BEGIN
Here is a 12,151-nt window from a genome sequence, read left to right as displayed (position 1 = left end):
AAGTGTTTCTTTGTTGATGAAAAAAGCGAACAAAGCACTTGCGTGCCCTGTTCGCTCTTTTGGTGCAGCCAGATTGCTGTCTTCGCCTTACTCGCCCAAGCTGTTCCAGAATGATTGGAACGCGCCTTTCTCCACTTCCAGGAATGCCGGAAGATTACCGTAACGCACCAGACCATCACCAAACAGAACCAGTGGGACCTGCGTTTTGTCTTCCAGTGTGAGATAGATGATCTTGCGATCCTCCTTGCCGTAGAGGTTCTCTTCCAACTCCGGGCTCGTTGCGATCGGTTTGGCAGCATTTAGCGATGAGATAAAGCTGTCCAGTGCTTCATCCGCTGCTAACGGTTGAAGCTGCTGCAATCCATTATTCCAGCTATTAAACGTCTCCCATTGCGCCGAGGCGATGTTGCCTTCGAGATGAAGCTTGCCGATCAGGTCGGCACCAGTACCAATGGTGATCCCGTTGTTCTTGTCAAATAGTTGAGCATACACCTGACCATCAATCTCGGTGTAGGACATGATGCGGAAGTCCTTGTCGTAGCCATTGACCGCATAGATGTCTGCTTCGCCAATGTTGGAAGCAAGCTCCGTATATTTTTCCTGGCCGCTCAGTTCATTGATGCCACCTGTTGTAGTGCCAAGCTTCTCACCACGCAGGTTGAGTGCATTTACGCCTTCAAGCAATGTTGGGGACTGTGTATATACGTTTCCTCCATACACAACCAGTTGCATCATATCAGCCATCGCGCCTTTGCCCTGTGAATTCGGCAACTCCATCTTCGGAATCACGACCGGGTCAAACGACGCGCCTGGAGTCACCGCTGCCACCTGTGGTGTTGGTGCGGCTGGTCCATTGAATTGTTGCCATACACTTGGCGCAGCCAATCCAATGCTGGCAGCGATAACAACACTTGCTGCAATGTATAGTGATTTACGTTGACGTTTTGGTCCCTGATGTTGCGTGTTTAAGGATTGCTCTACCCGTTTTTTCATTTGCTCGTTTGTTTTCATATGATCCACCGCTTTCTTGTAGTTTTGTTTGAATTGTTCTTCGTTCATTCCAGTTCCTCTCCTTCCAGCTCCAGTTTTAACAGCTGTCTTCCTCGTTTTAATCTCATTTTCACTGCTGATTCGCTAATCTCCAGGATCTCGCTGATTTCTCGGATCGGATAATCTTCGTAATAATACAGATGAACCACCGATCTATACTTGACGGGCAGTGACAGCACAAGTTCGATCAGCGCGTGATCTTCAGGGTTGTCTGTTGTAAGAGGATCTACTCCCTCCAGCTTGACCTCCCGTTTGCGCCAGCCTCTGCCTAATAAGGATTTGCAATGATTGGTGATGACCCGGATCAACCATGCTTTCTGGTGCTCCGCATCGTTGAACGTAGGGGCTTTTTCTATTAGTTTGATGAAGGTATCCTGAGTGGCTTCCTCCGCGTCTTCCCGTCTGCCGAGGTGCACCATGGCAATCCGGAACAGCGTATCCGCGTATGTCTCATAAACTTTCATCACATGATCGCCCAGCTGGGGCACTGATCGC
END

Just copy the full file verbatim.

Here is a 12,151-nt window from a genome sequence, read left to right as displayed (position 1 = left end):
AAGTGTTTCTTTGTTGATGAAAAAAGCGAACAAAGCACTTGCGTGCCCTGTTCGCTCTTTTGGTGCAGCCAGATTGCTGTCTTCGCCTTACTCGCCCAAGCTGTTCCAGAATGATTGGAACGCGCCTTTCTCCACTTCCAGGAATGCCGGAAGATTACCGTAACGCACCAGACCATCACCAAACAGAACCAGTGGGACCTGCGTTTTGTCTTCCAGTGTGAGATAGATGATCTTGCGATCCTCCTTGCCGTAGAGGTTCTCTTCCAACTCCGGGCTCGTTGCGATCGGTTTGGCAGCATTTAGCGATGAGATAAAGCTGTCCAGTGCTTCATCCGCTGCTAACGGTTGAAGCTGCTGCAATCCATTATTCCAGCTATTAAACGTCTCCCATTGCGCCGAGGCGATGTTGCCTTCGAGATGAAGCTTGCCGATCAGGTCGGCACCAGTACCAATGGTGATCCCGTTGTTCTTGTCAAATAGTTGAGCATACACCTGACCATCAATCTCGGTGTAGGACATGATGCGGAAGTCCTTGTCGTAGCCATTGACCGCATAGATGTCTGCTTCGCCAATGTTGGAAGCAAGCTCCGTATATTTTTCCTGGCCGCTCAGTTCATTGATGCCACCTGTTGTAGTGCCAAGCTTCTCACCACGCAGGTTGAGTGCATTTACGCCTTCAAGCAATGTTGGGGACTGTGTATATACGTTTCCTCCATACACAACCAGTTGCATCATATCAGCCATCGCGCCTTTGCCCTGTGAATTCGGCAACTCCATCTTCGGAATCACGACCGGGTCAAACGACGCGCCTGGAGTCACCGCTGCCACCTGTGGTGTTGGTGCGGCTGGTCCATTGAATTGTTGCCATACACTTGGCGCAGCCAATCCAATGCTGGCAGCGATAACAACACTTGCTGCAATGTATAGTGATTTACGTTGACGTTTTGGTCCCTGATGTTGCGTGTTTAAGGATTGCTCTACCCGTTTTTTCATTTGCTCGTTTGTTTTCATATGATCCACCGCTTTCTTGTAGTTTTGTTTGAATTGTTCTTCGTTCATTCCAGTTCCTCTCCTTCCAGCTCCAGTTTTAACAGCTGTCTTCCTCGTTTTAATCTCATTTTCACTGCTGATTCGCTAATCTCCAGGATCTCGCTGATTTCTCGGATCGGATAATCTTCGTAATAATACAGATGAACCACCGATCTATACTTGACGGGCAGTGACAGCACAAGTTCGATCAGCGCGTGATCTTCAGGGTTGTCTGTTGTAAGAGGATCTACTCCCTCCAGCTTGACCTCCCGTTTGCGCCAGCCTCTGCCTAATAAGGATTTGCAATGATTGGTGATGACCCGGATCAACCATGCTTTCTGGTGCTCCGCATCGTTGAACGTAGGGGCTTTTTCTATTAGTTTGATGAAGGTATCCTGAGTGGCTTCCTCCGCGTCTTCCCGTCTGCCGAGGTGCACCATGGCAATCCGGAACAGCGTATCCGCGTATGTCTCATAAACTTTCATCACATGATCGCCCAGCTGGGGCACTGATCGC